Christian leaders ask US Congress to withdraw aid to Israel over human rights violations

A letter signed by 15 leaders of Christian churches that calls for the US Congress to reconsider giving aid to Israel because of accusations of human rights violations has outraged Jewish leaders and threatened to derail longstanding efforts to build interfaith relations.

The Christian leaders say their intention was to put the Palestinian plight and the stalled peace negotiations back in the spotlight at a time when all of the attention to Middle East policy seems to be focused on Syria, the Arab Spring and the Iranian nuclear threat.

”We asked Congress to treat Israel like it would any other country,” the top official of the Presbyterian Church (USA), the Reverend Gradye Parsons, said. ”To make sure our military aid is … not being used to continually violate the human rights of other people.”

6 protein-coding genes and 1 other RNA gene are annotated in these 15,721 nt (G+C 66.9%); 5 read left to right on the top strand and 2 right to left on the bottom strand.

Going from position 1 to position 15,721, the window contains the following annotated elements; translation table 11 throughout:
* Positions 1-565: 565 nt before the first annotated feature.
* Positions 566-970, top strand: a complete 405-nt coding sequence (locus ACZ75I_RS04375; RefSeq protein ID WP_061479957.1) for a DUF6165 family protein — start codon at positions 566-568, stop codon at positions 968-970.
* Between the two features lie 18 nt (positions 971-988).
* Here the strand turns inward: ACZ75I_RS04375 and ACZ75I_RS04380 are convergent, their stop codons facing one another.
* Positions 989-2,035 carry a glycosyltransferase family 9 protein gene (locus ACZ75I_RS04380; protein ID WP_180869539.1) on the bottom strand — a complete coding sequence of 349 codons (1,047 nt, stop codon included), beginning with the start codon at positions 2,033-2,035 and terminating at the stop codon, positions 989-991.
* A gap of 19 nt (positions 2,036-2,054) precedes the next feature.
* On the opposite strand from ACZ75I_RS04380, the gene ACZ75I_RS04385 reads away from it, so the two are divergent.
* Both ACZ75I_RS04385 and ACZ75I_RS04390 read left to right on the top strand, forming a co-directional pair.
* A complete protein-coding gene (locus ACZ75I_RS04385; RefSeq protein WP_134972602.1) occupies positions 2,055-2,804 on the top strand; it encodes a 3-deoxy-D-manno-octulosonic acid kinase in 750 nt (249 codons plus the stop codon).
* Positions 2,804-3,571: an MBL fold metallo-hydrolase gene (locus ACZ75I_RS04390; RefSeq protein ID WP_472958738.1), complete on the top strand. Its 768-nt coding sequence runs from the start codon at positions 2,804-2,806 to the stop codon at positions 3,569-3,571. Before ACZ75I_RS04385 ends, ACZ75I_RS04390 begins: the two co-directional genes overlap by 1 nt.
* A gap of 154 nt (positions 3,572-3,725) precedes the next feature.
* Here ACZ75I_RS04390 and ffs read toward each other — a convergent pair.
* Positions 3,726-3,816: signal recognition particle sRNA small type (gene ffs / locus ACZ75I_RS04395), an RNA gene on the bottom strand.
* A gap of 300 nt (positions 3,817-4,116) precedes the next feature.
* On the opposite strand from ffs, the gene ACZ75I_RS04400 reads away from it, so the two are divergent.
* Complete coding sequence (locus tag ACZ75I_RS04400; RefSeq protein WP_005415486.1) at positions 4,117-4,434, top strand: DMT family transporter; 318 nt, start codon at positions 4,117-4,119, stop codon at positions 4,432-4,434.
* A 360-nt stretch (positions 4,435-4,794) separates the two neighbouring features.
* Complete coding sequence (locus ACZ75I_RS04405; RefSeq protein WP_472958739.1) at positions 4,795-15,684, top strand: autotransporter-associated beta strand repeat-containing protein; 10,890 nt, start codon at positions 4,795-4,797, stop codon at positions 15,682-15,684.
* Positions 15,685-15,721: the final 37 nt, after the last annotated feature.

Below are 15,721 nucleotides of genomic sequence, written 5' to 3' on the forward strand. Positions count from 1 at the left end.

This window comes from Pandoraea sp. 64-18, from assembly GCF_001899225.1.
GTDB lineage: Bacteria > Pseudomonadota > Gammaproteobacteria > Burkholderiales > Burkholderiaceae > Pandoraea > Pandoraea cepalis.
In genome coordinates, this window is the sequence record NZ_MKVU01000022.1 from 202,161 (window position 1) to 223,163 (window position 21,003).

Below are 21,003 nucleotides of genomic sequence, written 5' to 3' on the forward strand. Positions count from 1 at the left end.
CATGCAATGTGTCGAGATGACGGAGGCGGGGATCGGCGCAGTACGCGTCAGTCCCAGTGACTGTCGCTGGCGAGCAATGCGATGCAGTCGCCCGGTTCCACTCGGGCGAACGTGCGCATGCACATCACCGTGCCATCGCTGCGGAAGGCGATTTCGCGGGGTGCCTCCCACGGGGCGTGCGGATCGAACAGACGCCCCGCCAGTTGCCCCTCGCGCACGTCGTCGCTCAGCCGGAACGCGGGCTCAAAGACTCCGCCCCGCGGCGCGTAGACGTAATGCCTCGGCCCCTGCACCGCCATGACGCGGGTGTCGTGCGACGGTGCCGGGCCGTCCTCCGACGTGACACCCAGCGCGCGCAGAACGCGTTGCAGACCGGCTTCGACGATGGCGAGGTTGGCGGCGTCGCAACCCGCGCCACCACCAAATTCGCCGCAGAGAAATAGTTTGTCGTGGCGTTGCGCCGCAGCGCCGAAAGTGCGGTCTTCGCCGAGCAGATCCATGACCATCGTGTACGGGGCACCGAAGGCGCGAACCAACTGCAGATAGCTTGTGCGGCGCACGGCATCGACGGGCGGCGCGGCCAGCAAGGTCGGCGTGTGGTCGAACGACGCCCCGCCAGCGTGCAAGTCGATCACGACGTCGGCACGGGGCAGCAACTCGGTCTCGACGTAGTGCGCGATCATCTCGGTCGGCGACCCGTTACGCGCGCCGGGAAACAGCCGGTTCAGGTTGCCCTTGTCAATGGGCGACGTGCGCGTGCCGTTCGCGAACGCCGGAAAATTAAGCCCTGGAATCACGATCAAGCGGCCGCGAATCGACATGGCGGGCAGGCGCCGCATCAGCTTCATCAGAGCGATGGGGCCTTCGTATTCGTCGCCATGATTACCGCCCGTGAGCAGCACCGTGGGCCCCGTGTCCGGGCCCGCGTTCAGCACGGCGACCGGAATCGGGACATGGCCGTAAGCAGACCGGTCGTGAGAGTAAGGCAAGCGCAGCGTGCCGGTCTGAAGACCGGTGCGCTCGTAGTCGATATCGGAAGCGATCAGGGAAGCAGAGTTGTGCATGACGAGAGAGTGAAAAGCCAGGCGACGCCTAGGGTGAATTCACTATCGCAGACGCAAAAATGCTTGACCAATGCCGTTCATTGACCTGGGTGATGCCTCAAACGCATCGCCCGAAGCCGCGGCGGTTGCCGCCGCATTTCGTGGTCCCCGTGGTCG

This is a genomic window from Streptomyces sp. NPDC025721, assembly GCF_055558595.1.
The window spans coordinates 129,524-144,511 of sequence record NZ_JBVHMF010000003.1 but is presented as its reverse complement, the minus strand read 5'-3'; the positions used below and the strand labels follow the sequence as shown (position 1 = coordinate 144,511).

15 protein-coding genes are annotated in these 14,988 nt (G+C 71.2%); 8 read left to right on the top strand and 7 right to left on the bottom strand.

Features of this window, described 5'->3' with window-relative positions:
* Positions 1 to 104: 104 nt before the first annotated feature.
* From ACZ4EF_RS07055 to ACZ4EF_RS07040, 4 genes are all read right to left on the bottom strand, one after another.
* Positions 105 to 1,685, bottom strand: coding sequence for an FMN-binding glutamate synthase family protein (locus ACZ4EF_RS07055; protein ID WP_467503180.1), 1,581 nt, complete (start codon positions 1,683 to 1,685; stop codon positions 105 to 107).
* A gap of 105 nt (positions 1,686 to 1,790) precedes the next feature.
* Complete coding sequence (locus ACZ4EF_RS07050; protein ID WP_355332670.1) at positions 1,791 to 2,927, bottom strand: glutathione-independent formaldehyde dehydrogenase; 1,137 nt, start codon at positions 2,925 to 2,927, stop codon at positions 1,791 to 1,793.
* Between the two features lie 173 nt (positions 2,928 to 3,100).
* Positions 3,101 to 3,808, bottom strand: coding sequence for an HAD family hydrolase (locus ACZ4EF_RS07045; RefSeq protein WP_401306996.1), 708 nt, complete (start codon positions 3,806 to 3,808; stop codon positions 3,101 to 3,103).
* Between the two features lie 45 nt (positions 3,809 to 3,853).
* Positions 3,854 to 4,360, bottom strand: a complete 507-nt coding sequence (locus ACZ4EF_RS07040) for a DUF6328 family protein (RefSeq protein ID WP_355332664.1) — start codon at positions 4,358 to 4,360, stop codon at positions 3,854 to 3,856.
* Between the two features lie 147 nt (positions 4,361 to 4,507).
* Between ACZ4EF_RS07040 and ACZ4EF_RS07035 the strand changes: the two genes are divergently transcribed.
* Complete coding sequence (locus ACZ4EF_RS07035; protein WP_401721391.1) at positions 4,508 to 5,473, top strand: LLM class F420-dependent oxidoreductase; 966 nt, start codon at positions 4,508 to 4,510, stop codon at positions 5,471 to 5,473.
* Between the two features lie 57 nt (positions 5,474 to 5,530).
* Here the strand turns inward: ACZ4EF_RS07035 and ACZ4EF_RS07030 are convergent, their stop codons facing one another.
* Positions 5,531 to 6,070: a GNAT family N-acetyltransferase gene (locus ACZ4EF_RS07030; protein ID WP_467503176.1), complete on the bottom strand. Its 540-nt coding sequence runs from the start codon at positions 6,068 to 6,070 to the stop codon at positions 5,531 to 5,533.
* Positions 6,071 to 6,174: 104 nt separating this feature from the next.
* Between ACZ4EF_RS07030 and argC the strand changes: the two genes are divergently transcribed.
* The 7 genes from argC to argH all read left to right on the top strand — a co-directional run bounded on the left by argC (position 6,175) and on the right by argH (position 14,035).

The Jewish leaders called the action a momentous betrayal and announced their withdrawal from a regularly scheduled Jewish-Christian meeting planned for today. The Jewish leaders called the letter by the Christian groups ”a step too far” and an indication of ”the vicious anti-Zionism that has gone virtually unchecked in several of these denominations”.

”Something is deeply broken, badly broken,” said Ethan Felson, the vice-president and general counsel of the Jewish Council for Public Affairs, which helped to convene the meeting. ”We’re certainly not getting anywhere now.”

The Jewish groups have called for the Christian churches to send their top officials to a ”summit” to discuss the situation, an invitation the Christian leaders say they are considering.

The Christian leaders involved are mostly from the historically mainline Protestant churches. Many of these churches have taken up contentious resolutions to divest their stock holdings from companies that sell military and security equipment to Israel. Meanwhile, successive Israeli governments have found stalwart support in conservative evangelical US churches.

The breach is all the more bitter because it involves Jewish groups known for cultivating strong interfaith relationships, including the Reform and Conservative movements, the American Jewish Committee and B’nai B’rith International.